Protein Supplements And How To Pick One

Protein Supplements And How To Pick One

Proteins form the foundation of our bodies; consuming an adequate amount of protein isn’t just important for those who workout, but also for anyone who’s interested in staying healthy, in general.

Given the entire range of products that are available to us, today, identifying the protein supplement that fits our own individual health goals can get confusing. What’s the best source of protein? What kind of purity should one look for in a protein supplement? How does one even identify the level of purity?

This article takes a look at the various sources of protein and their different types, along with the advantages or drawbacks of each.

But first, the basics. When choosing a protein supplement, there are 3 main parameters to keep in mind:

1. Protein source: The food from which the protein was purified.
The source could be dairy-based (whey protein), vegan (pea protein), or even from animals (e.g. egg protein, beef protein).

2. PDCAA score: The nutritional quality of proteins is measured by a score called PDCAA, short for Protein Digestibility-Corrected Amino Acid score.1
A higher PDCAA score means that the protein contains high amounts of essential amino acids (the kind that our body doesn’t make) and is easily digested by our bodies. PDCAA scores range from 0 to 1.0, with 1.0 being the highest score possible.

3. Purity: This represents the degree to which the protein has been purified from the food source. It’s normally used to measure the amount of unwanted components, such as sugars and fat, which can be removed in the purification process.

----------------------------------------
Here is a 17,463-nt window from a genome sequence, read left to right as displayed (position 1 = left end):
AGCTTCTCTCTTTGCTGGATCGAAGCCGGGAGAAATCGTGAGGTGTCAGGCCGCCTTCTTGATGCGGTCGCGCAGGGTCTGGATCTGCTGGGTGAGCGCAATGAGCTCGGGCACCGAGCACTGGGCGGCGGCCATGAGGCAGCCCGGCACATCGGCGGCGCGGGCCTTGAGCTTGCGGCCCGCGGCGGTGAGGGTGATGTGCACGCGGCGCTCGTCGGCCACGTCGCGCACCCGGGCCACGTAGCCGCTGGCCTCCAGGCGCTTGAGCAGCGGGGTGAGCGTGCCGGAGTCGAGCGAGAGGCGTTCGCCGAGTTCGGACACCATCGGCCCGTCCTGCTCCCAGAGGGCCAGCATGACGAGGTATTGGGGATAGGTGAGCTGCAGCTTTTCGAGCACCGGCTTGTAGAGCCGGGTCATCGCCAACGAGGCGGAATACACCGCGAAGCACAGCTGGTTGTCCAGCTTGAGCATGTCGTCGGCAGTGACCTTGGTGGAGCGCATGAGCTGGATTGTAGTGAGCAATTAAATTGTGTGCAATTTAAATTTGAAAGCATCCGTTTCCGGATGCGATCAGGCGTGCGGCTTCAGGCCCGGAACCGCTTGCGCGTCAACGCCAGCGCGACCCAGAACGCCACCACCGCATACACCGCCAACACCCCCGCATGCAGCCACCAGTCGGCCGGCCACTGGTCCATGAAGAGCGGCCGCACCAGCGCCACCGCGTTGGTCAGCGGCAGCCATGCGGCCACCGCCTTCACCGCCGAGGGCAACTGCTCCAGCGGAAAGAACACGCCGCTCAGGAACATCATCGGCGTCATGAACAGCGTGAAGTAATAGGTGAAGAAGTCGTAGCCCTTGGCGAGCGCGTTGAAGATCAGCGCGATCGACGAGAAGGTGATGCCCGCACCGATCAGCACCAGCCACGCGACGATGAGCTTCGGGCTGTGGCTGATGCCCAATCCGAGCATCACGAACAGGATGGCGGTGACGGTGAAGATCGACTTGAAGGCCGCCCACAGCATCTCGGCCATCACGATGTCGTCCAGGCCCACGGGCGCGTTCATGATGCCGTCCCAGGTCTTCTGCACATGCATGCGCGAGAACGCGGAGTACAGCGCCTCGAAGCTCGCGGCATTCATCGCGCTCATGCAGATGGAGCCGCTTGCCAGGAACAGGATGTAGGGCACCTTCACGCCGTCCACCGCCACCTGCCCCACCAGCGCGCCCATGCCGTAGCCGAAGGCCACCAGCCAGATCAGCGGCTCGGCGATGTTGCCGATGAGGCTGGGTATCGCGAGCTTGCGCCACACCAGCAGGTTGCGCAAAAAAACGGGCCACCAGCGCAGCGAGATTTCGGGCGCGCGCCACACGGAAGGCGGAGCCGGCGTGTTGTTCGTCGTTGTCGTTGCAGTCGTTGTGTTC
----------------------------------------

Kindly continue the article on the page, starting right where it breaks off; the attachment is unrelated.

An ‘isolate’ has the highest level of purity, while a ‘concentrate’ is less purified and contains more fat and sugars. While most supplements would come in varying forms of purity, this article mainly concentrates on those of whey protein (as you will read just a bit further on) because of its impact on lactose intolerance.

Here’s a look at the various sources of protein, along with their PDCAA scores and purity.

Dairy Proteins: Whey, Casein & Milk

Dairy proteins are popular protein supplements because they provide all nine essential amino acids (EAAs), called ‘essential’ because our bodies cannot produce them and we need to get them from our diet.

If you’ve noticed, yogurt has two forms: the thicker, solid part that comprises most of it, with the remainder being thinner and runnier. The former comes from casein protein, which makes up 80% of dairy protein, and the remaining 20% is made up of whey protein.

A] Whey Protein

PDCAAS: 1.0 | Ideal

When we think of protein powders, whey protein is probably the first thing that comes to mind – it’s the most well-known.

The reason behind its popularity is that its amino acid profile is better than most other sources of protein. Whey protein has high amounts of branched chain amino acids (BCAAs), which are proteins that make up a large proportion of our muscle and kick-start the process of muscle building. These include isoleucine, valine, and, most importantly, leucine.2, 3 Whey protein is also quickly absorbed by our body, making it especially useful after a workout since it immediately helps with muscle-building and recovery.4